A Talk with Suzanne Kamata in Kobe

Wheelchair User or Wheelchair-bound?: Writing about People with Disabilities

 

Date: Sunday, December 1, 2019
Time: 2:00 p.m. to 4:30 p.m.
Venue: 兵庫県私学会館 (Hyogoken Shigaku Kaikan) Room 205: SWET
(Just north of Motomachi Station, also walkable from Sannomiya Station)
https://goo.gl/maps/DTh339zZu5e3xvL98

Cost: 500 yen for SWET members; 1,000 yen for non-members

Seats are limited, so please reserve by email: SWET Kansai

 
About the talk:
With the approach of the 2020 Tokyo Paralympics, people with disabilities in Japan have been given more attention than perhaps ever before. English textbooks for Japanese children now frequently include stories about or representations of people with disabilities. Worldwide, initiatives such as #weneeddiversebooks and the call for #ownvoices have led to an increase of children’s and young adult books featuring characters with disabilities. That said, some of these representations, and the way that they are discussed remain problematic. When do stories about disability become “inspirational porn”? What kind of language should we use when discussing disability? Who has the right to tell these stories? In this session, Suzanne Kamata will address these questions, using examples from various sources including her own work.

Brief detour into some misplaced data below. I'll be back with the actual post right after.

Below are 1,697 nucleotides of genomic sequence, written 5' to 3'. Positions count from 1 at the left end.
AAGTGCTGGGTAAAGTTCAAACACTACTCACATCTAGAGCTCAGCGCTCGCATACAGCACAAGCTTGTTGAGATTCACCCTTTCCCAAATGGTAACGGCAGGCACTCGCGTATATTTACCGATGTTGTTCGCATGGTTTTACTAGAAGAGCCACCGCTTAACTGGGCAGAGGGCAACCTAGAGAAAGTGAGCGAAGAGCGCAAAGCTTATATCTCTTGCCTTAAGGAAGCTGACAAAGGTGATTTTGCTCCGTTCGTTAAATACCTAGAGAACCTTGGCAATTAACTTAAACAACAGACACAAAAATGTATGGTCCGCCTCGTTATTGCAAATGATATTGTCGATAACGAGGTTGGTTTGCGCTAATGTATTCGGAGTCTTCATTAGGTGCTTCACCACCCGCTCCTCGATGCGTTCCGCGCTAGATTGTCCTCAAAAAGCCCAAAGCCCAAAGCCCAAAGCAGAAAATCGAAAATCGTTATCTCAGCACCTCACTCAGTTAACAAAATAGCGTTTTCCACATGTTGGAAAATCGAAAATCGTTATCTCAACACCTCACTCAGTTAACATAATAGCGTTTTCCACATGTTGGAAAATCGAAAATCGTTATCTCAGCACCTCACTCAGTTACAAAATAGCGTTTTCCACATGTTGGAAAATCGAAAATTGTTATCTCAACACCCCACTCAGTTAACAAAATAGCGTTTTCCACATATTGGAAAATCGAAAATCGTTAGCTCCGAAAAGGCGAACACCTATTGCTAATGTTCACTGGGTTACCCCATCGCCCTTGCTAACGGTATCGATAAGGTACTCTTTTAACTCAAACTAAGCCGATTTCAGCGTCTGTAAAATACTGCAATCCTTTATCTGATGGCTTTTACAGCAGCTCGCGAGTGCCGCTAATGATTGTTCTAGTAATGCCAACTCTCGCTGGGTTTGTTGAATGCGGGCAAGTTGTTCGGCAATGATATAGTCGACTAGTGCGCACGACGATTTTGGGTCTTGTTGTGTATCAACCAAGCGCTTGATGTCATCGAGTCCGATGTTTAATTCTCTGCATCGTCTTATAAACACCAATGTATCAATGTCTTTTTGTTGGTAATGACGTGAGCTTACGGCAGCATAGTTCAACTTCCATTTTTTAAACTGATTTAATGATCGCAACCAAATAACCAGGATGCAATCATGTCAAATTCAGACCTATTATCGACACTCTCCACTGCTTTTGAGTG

About the speaker:
Suzanne Kamata is the author of numerous articles, stories and books featuring disability in Japan including the novel Indigo Girl (GemmaMedia, 2019), the multiple award-winning travel memoir Squeaky Wheels: Travels with My Daughter by Train, Plane, Metro, Tuk-tuk and Wheelchair (Wyatt-Mackenzie Publishing, 2019), and A Girls’ Guide to the Islands (Gemma Open Door), a travelogue for literacy learners. She has presented at many conferences including the Pac Rim International Conference on Disability and Diversity and Living on Edge: The Joys and Challenges of Being Different in Japan, a conference held recently at Kyoto Sangyo University. She is an associate professor at Naruto University of Education.